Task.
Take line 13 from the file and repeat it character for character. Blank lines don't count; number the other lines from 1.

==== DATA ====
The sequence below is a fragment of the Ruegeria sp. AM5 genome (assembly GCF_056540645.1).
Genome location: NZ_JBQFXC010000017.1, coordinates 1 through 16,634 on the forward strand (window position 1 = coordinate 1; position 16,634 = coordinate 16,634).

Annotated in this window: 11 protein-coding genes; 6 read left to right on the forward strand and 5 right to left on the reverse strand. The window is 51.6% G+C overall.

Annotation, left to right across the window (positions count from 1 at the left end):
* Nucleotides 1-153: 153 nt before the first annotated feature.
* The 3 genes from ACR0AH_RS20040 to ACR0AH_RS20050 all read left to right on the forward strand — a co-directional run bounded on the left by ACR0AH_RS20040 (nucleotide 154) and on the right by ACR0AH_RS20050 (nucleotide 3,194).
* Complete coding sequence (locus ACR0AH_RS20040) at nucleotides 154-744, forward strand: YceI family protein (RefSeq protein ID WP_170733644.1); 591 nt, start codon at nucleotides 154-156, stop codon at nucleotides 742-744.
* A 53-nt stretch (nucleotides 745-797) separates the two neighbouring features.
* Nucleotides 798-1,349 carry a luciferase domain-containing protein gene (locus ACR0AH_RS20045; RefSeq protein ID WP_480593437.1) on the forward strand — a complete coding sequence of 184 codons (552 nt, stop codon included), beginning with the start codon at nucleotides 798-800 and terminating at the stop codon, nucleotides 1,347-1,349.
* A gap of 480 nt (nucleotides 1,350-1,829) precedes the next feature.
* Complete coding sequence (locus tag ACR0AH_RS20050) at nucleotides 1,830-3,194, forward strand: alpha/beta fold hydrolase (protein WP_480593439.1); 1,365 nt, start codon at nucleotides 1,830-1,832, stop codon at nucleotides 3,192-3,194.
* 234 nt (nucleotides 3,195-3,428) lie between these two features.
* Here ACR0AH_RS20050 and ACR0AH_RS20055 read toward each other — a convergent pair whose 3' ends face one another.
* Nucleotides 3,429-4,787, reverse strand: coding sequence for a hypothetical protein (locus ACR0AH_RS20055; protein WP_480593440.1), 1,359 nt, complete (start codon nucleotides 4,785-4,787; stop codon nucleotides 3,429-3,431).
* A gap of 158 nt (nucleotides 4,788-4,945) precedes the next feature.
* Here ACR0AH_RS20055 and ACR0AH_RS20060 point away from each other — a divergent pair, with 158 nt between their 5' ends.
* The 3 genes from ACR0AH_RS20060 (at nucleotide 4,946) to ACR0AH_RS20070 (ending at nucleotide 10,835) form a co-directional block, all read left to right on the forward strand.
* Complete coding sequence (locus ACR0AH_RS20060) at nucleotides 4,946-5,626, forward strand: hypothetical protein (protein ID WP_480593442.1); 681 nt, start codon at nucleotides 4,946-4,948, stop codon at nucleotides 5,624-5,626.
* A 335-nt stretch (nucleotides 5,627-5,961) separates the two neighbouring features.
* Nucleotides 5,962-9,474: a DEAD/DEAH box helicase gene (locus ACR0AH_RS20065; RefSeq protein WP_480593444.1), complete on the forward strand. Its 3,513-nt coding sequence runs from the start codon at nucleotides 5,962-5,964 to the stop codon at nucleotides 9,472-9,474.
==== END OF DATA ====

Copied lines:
* Here ACR0AH_RS20050 and ACR0AH_RS20055 read toward each other — a convergent pair whose 3' ends face one another.